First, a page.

Calixtlahuaca Archaeological Project

Project Blog (reports from the field and lab)

Smith, Michael E., Aleksander Borejsza, Angela Huster, Charles D. Frederick, Isabel Rodríguez López and Cynthia Heath-Smith (2013) Aztec-Period Houses and Terraces at Calixtlahuaca: The Changing Morphology of a Mesoamerican Hilltop Urban Center. Journal of Field Archaeology 38(3):227-243.

Smith, Michael E. (2011) Calixtlahuaca. In Historia general ilustrada del Estado de México, tomo 1, geografía y arqueología, edited by Yoko Sugiura Yamamato, pp. 271-277. El Colegio Mexiquense, Toluca.

Tomaszewski, Brian M. and Michael E. Smith
2010 Politics, Territory, and Historical Change in Postclassic Matlatzinco (Toluca Valley, central Mexico). Journal of Historical Geography (in press; posted online August 17, 2010

Smith, Michael E., Juliana Novic, Angela Huster, and Peter C. Kroefges
2009 Reconocimiento Superficial y Mapeo en Calixtlahuaca. Expresión Antropológica 36:39-55

  Article from Mexican newspaper, Millennio, July 15, 2010.

Article from Mexican newspaper, Millennio, June 18, 2009.

"A New Map of Calixtlahuaca" (Antiquity, Projects Gallery)

A Computer Animation of Structure 3, the Ehecatl Temple, by Raúl Miranda Gómez.

Another Computer Animation of Structure 3, by Max Farrar (on YouTube).

Calixtlahuaca is a Postclassic period (A.D. 1100-1520) archaeological site near the Mexican city of Toluca. This web page will describe the site and the activities of the Calixtlahuaca Archaeological Project. The project is supported by the National Science Foundation and Arizona State University.

Located in the Toluca Valley of highland central Mexico, Calixtlahuaca is a particularly important site for studying Postclassic-period Mesoamerican urbanism. It is one of the very few Aztec-period urban sites where both monumental architecture and extensive residential districts are preserved today. Although the site’s public architecture and stone sculpture are closely related to cities in the Aztec urban tradition, its urban layout is radically different from those cities.


Most of the settlement at Calixtlahuaca occurs on the slopes of Cerro Tenismo, a small relict volcano. The public architecture is scattered between the valley floor and the summit of the hill. The largest and best known building, Structure 3, is a circular temple whose early excavation yielded a life-sized stone sculpture of Ehecatl, the Aztec god of wind. In addition to the site’s public architecture, most the slopes of Cerro Tenismo were (and still are) covered with stone terraces, many of which have very dense surface artifact concentrations.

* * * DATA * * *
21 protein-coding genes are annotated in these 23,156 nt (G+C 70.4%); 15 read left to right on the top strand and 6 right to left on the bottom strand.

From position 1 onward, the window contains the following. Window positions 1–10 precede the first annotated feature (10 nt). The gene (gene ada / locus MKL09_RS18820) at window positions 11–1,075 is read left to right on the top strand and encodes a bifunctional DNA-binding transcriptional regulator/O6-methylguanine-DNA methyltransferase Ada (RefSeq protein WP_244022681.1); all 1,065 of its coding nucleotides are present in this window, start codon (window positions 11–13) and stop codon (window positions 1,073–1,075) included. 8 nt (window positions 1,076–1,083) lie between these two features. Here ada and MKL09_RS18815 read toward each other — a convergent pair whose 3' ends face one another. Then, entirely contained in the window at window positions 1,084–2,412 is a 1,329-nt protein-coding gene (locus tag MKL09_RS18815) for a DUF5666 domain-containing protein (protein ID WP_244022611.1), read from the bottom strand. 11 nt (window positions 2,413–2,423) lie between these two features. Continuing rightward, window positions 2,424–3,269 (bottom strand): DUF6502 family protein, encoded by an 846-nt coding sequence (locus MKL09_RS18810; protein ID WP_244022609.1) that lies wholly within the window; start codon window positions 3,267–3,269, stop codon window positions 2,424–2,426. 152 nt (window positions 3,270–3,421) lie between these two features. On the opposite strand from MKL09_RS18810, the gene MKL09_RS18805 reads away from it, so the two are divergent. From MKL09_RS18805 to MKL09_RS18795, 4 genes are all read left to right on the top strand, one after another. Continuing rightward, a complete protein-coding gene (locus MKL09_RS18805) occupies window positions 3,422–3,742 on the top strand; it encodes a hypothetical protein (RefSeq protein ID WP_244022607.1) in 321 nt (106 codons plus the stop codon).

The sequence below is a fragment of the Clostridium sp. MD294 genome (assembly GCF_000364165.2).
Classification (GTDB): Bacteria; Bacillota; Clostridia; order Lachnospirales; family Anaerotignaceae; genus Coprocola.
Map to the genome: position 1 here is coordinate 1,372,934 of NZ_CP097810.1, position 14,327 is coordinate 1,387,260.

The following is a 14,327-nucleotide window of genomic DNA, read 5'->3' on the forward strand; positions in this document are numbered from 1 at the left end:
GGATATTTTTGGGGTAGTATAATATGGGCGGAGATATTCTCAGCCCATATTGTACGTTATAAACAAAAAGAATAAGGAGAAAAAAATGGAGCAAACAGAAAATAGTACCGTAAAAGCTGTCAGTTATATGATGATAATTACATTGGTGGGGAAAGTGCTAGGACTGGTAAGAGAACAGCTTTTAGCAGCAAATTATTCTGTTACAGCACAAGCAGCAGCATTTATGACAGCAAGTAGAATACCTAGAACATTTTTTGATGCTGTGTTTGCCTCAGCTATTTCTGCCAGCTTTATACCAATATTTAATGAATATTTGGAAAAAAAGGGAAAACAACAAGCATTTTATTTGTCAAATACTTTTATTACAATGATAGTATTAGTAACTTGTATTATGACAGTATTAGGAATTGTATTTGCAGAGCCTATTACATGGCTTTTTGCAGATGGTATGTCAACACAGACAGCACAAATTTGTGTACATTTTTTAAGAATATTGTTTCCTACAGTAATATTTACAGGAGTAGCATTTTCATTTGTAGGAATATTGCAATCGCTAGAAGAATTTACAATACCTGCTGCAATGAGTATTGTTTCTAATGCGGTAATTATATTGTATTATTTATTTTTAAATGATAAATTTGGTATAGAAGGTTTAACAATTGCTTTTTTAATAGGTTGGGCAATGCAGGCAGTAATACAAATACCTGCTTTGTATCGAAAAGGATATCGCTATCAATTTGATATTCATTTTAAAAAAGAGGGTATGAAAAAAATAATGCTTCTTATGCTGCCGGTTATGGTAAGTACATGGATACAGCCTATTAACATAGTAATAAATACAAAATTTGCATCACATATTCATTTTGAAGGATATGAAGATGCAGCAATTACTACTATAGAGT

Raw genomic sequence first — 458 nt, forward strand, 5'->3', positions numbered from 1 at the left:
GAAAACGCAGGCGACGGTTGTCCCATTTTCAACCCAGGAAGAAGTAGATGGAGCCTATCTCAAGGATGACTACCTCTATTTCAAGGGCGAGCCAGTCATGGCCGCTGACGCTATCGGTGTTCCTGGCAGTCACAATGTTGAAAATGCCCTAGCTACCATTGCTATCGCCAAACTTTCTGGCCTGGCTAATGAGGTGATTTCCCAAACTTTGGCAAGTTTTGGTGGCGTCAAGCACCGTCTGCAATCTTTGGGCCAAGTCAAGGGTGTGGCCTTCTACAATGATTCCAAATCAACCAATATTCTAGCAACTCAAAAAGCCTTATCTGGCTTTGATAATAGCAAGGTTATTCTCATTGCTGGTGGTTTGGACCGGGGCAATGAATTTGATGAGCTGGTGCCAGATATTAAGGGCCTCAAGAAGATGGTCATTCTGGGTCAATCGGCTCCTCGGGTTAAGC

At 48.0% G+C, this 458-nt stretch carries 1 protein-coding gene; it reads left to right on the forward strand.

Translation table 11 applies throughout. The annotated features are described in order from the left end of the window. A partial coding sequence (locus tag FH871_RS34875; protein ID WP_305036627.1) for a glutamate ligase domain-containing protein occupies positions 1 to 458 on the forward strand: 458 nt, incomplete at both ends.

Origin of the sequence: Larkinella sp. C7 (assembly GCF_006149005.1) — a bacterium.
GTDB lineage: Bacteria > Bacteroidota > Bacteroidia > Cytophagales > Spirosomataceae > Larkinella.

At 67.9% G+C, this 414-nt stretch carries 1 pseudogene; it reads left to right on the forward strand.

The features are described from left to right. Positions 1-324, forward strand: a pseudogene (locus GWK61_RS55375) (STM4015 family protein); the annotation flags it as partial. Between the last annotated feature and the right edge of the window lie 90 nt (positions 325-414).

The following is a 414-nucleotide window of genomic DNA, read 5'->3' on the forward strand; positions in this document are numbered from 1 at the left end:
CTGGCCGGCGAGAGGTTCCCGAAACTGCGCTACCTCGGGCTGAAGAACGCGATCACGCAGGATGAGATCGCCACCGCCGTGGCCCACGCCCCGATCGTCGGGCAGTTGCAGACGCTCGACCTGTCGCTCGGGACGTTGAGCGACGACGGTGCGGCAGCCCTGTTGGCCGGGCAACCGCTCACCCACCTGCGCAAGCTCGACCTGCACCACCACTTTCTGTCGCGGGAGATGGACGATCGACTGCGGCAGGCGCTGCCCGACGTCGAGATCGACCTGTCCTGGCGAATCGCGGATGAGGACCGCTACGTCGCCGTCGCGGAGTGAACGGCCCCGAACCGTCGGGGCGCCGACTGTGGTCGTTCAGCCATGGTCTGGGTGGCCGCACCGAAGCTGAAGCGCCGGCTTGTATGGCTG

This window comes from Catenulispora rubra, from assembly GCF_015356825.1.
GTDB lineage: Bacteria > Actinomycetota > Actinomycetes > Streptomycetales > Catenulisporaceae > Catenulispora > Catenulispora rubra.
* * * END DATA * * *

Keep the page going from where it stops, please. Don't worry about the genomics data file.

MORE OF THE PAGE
José García Payón excavated and restored Calixtlahuaca’s public architecture over several seasons in the 1930s. Since then, the only fieldwork at the site has been architectural consolidation by archaeologists from the Centro INAH Estado de México (Instituto Nacional de Antropología e Historia).

Fieldwork in 2006 by our team from Arizona State University was designed to complement García Payón’s focus on public architecture by studying residential zones, terraces, and overall spatial organization of the ancient city. We made surface collections and maps and found that the site—317 hectares in area— is the third-largest Aztec-period city in central Mexico. Click here for more information on this field season.

In 2007 we excavated houses and terraces in order to investigate daily life, agriculture, social patterns, economic processes, and urban organization at Calixtlahuaca. Informal reports from that fieldwork are posted on the project blog.

For more information about the site and the current project, follow some of the links below.


Publications and Reports
Background on the NSF project
Informe on the 2006 season (lengthy, in Spanish)
A New Map of Calixtlahuaca (Antiquity, Projects Gallery)
Information on the 2006 season. (pdf version of "A new map of Calixtlahuaca")
Restsudy of fieldwork by José García Payón
 The "Roman Figurine
The Name of the Site
Archaeological Data
Matlatzinco Home Page

This web page was crated by Dr. Michael E. Smith, Professor of archaeology at Arizona State University.

© 2013, Michael E. Smith (updated Aug. 20, 2013)